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Good times lead to depression just like bad times do

September 5, 2010
By SANDY MICKELSON, Messenger staff writer

How's it come that depression sets in after almost every wonderful event in your life, that's what I want to know.

For more than a year, the National Federation of Press Women national conference has been on deck in Chicago's snazzy Union League Club. I knew it was coming. I'd think of it occasionally, but never got all giggly excited about the prospect.

But it finally got here and turned out to be a wonderful few days and now that it's over and gone, I feel depressed. Like it's lost forever, never to return.

We have a conference every year, so it will come back. And next year the Iowa and Nebraska affiliates will work together to be host to the rest of the country. So it's coming back all right.

Still, I feel depressed. Not deep dish depressed, just a thin crust version.

One fun thing at the conference - I got to see Obaid Khawaja. Many of you will remember him from the two years he worked at The Messenger as area reporter. He now lives in Buffalo Grove, about an hour's Metro train ride from downtown Chicago, and he came to see me Wednesday night and again Friday night. He's been gone three years, so it took a lot of talking to catch up.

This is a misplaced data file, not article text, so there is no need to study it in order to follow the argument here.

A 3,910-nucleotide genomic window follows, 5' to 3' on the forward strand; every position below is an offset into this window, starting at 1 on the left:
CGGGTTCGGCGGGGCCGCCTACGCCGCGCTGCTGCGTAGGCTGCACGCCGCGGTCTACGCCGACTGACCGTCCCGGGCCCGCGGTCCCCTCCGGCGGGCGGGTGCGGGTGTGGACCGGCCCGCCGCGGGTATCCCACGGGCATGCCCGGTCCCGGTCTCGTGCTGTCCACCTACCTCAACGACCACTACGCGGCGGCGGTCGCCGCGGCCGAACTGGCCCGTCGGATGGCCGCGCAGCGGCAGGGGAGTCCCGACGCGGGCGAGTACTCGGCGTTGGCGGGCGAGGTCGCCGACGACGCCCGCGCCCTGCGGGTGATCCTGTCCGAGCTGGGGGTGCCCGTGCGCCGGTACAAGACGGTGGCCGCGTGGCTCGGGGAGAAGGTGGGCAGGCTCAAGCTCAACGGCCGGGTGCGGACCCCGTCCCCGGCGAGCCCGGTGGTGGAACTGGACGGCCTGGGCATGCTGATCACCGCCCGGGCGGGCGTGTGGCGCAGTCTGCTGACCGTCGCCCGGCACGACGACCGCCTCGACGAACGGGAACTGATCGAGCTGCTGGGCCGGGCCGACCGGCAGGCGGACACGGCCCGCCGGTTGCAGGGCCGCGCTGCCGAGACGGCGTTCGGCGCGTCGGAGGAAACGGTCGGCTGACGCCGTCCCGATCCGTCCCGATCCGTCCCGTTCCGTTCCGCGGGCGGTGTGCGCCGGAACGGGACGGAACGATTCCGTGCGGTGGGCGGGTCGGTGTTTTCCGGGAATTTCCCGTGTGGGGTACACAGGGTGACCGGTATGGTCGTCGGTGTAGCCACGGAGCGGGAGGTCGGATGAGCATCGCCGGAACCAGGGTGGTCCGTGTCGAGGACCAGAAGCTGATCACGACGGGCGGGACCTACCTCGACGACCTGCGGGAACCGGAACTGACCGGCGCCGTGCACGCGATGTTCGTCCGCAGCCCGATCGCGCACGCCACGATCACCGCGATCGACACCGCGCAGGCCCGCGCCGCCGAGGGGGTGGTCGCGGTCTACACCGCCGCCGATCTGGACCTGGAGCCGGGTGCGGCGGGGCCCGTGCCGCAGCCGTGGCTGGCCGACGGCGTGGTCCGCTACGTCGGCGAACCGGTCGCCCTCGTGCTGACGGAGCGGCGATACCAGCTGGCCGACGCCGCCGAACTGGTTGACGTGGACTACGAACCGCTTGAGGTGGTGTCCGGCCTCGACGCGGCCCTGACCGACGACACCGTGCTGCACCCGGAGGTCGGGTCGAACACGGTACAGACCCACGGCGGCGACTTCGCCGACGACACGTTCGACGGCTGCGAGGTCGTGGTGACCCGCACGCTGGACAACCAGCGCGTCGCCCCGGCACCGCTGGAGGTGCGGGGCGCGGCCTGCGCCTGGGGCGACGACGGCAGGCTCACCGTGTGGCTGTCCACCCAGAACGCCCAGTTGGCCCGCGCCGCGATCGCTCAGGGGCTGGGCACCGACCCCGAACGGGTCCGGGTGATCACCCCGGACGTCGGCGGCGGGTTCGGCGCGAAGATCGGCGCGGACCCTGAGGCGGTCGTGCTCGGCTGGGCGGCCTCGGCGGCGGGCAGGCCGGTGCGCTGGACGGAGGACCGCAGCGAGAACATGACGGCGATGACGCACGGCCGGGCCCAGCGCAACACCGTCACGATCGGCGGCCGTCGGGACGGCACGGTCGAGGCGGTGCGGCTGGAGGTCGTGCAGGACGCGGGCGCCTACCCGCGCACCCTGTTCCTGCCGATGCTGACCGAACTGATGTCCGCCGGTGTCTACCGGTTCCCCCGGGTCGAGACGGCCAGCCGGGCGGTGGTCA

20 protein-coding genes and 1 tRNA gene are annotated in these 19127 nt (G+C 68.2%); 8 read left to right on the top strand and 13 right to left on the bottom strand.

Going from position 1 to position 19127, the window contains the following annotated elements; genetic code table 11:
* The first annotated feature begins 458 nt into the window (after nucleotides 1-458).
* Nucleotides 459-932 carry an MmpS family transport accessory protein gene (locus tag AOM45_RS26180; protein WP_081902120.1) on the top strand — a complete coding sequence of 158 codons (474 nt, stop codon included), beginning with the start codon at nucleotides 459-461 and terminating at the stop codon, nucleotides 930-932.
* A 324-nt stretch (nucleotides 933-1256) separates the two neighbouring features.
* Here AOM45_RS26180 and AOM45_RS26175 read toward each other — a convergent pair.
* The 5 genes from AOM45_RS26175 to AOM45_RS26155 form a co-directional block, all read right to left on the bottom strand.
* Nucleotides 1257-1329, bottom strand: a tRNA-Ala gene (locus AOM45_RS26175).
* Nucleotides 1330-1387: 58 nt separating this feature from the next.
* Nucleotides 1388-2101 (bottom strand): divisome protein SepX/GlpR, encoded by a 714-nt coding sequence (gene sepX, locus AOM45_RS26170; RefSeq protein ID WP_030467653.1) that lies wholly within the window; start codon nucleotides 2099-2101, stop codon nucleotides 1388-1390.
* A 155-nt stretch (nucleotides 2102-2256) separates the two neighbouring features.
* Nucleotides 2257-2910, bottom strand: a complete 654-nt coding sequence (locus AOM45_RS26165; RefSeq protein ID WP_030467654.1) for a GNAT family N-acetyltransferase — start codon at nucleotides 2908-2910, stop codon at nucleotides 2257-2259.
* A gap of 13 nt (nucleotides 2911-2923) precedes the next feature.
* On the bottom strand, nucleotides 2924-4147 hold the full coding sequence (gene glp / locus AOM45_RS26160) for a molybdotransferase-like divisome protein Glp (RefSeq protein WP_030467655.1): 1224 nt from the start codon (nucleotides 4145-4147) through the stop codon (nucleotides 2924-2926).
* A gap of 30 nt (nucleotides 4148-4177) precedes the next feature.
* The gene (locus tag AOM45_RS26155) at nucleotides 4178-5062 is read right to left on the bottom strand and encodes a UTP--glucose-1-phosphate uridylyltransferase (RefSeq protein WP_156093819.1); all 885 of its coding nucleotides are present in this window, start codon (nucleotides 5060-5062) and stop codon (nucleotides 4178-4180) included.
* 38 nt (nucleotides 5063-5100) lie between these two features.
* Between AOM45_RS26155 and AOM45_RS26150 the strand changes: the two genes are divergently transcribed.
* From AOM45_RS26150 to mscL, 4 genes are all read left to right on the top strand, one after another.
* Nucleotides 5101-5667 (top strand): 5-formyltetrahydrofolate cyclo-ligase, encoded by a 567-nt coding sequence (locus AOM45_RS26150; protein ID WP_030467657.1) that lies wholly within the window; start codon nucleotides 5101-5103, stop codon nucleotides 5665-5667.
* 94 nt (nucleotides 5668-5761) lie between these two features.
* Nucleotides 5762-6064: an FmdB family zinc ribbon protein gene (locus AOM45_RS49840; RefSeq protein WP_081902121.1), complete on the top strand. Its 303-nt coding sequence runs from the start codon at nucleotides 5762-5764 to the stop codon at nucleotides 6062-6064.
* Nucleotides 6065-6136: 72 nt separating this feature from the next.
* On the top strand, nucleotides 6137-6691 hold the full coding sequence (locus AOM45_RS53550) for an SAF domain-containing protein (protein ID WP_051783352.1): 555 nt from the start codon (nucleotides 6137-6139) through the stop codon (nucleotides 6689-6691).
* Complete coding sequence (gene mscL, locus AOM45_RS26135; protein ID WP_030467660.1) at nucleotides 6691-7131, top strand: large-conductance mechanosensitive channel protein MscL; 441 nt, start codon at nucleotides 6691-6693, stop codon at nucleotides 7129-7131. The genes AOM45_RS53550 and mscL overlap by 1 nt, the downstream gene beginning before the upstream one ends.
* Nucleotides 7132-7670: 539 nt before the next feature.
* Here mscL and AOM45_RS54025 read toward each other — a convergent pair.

Obaid was born in Pakistan, grew up in Bahrain and moved with his family to the states in 2001, give or take. The recent floods in Pakistan didn't harm his family, he said, but put a lot of the country in need.

"I don't have any family affected by the floods - most of my family live further south," he said. "Unfortunately, Pakistan con- tinues to veer from one crisis to the next, and the government doesn't seem to care or have a clear-cut plan. A lot of the people who lost their homes have taken refuge in cities as far south as Karachi, which has created ethnic conflict since many of these people are squatting wherever they can, including temporarily unoccupied homes.

"It's a very tense situation, with people basically forced to care for themselves and their new neighbors."

Obaid and his family here in the states have started sending relief boxes to people they know need help. It's not a good idea, he said, to send money because of corruption among the people in charge, but he said anyone who wants to help may do so through UNICEF Pakistan or the World Food Program at

They need drinking water, juice, high-energy biscuits/bars, long-life milk, paper cups, anti-bacterial soap and rehydration salts. The basic stuff to get them through this latest tragedy.

When I think of the depression those people must be in, the minor stuff I'm feeling embarrasses me.

So long friends, until the next time when we're together.

Contact Sandy Mickelson at (515) 573-2141 or



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